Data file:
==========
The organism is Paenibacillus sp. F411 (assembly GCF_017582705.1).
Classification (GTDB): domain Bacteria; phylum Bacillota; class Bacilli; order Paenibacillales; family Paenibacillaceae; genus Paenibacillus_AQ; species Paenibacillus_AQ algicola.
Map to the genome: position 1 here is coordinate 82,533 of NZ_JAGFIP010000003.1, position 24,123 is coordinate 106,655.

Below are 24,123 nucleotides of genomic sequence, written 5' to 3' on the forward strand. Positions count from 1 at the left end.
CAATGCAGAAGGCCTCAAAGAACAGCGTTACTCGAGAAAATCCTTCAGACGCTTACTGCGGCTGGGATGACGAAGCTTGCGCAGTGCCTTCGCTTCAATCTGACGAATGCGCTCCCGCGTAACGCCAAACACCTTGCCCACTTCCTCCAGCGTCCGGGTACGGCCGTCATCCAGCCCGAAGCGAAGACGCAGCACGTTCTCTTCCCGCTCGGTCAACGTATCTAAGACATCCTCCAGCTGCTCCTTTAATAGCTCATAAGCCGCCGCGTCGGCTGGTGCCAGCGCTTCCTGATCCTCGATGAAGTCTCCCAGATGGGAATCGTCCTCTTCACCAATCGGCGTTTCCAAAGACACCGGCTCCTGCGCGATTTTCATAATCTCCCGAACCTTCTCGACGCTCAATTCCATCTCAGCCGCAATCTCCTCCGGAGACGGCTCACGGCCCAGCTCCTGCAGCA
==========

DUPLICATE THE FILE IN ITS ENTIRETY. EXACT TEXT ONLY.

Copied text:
The organism is Paenibacillus sp. F411 (assembly GCF_017582705.1).
Classification (GTDB): domain Bacteria; phylum Bacillota; class Bacilli; order Paenibacillales; family Paenibacillaceae; genus Paenibacillus_AQ; species Paenibacillus_AQ algicola.
Map to the genome: position 1 here is coordinate 82,533 of NZ_JAGFIP010000003.1, position 24,123 is coordinate 106,655.

Below are 24,123 nucleotides of genomic sequence, written 5' to 3' on the forward strand. Positions count from 1 at the left end.
CAATGCAGAAGGCCTCAAAGAACAGCGTTACTCGAGAAAATCCTTCAGACGCTTACTGCGGCTGGGATGACGAAGCTTGCGCAGTGCCTTCGCTTCAATCTGACGAATGCGCTCCCGCGTAACGCCAAACACCTTGCCCACTTCCTCCAGCGTCCGGGTACGGCCGTCATCCAGCCCGAAGCGAAGACGCAGCACGTTCTCTTCCCGCTCGGTCAACGTATCTAAGACATCCTCCAGCTGCTCCTTTAATAGCTCATAAGCCGCCGCGTCGGCTGGTGCCAGCGCTTCCTGATCCTCGATGAAGTCTCCCAGATGGGAATCGTCCTCTTCACCAATCGGCGTTTCCAAAGACACCGGCTCCTGCGCGATTTTCATAATCTCCCGAACCTTCTCGACGCTCAATTCCATCTCAGCCGCAATCTCCTCCGGAGACGGCTCACGGCCCAGCTCCTGCAGCA